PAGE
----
Opinion: It's time to adopt 'gender alternation' at UN General Assembly

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Mon Jun 12 04:42:57 PDT 2023

Global ViewsGender Equality
Opinion: It's time to adopt 'gender alternation' at UN General Assembly
By Susana Malcorra // 08 June 2023

The empty dais at the United Nations General Assembly Hall at the
headquarters in New York. Photo by: Mark Garten / U.N. Photo
The annual election of the president of the United Nations General Assembly
is a fitting occasion to check in on the U.N.’s progress toward achieving
its gender equality goals.

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Last week, the U.N. elected Dennis Francis from Trinidad and Tobago to
preside over the 78th General Assembly. He is an experienced diplomat and
there should be no doubt that he will perform his duties well. But in
choosing another man for this post, the assembly has once again perpetuated
an inexcusable tradition.

Since 1946, out of the 78 presidents elected, a mere four have been women,
all from the global south. In the early years, the assembly might have
justified this gender imbalance due to prevalent structural sexism

Such justifications no longer hold water. It is widely recognized that
countless highly qualified women stand ready to assume these
responsibilities. Gender equality has garnered support from an overwhelming
majority of U.N. member countries, with a commitment to achieving gender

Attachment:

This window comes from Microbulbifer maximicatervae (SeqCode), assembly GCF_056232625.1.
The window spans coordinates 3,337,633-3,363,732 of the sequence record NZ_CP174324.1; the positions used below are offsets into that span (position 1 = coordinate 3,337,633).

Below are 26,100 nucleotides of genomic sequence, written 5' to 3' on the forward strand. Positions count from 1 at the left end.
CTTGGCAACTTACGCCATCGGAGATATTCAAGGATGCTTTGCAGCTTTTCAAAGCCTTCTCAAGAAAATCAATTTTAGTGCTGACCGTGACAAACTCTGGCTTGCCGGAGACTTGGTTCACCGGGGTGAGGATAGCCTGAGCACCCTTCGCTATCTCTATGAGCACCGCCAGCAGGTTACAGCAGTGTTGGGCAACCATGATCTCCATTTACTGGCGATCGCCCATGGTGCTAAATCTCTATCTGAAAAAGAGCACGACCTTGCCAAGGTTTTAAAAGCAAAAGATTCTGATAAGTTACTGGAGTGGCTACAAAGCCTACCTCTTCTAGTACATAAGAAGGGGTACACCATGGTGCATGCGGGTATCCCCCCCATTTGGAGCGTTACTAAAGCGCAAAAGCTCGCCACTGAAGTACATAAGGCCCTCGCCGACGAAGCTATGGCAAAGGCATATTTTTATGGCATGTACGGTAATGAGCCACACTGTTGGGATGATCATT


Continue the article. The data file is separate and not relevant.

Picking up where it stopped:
parity visible in parliaments, corporate boards, government ministries, and
academic institutions' leadership.

Regrettably, when it comes to the leadership of international institutions,
governments fall conspicuously short of aligning with the preferences of
their own societies. Currently, only 24% of permanent representatives to
the U.N. are women — a bias that permeates throughout the international
organizations constituting its system.

Earlier this year, our advocacy group conducted a comprehensive study
mapping gender representation in the world's 33 most influential
multilateral organizations. The findings revealed that women have held, on
average, only 12% of top leadership positions in these institutions since

Despite the existence of the 77-year-old U.N. Commission on the Status of
Women, which identifies itself as the principal global policymaking body
dedicated to gender equality, only a third of these organizations are
currently headed by women.

Shockingly, 13 organizations, including all four of the world's largest
development banks, have never been led by a woman, and five organizations
have elected a female president only once throughout their history. I
should recognize that since our report came out the International
Organization for Migration has appointed a woman at its helm.

U.N. Secretary-General António Guterres deserves credit for forcefully
stating that this situation is unacceptable. In 2017, he launched a gender
parity strategy that laid out clear targets to achieve parity in the U.N.
system's senior leadership and middle management by 2028. The strategy is
working, with many organizations reaching parity ahead of schedule.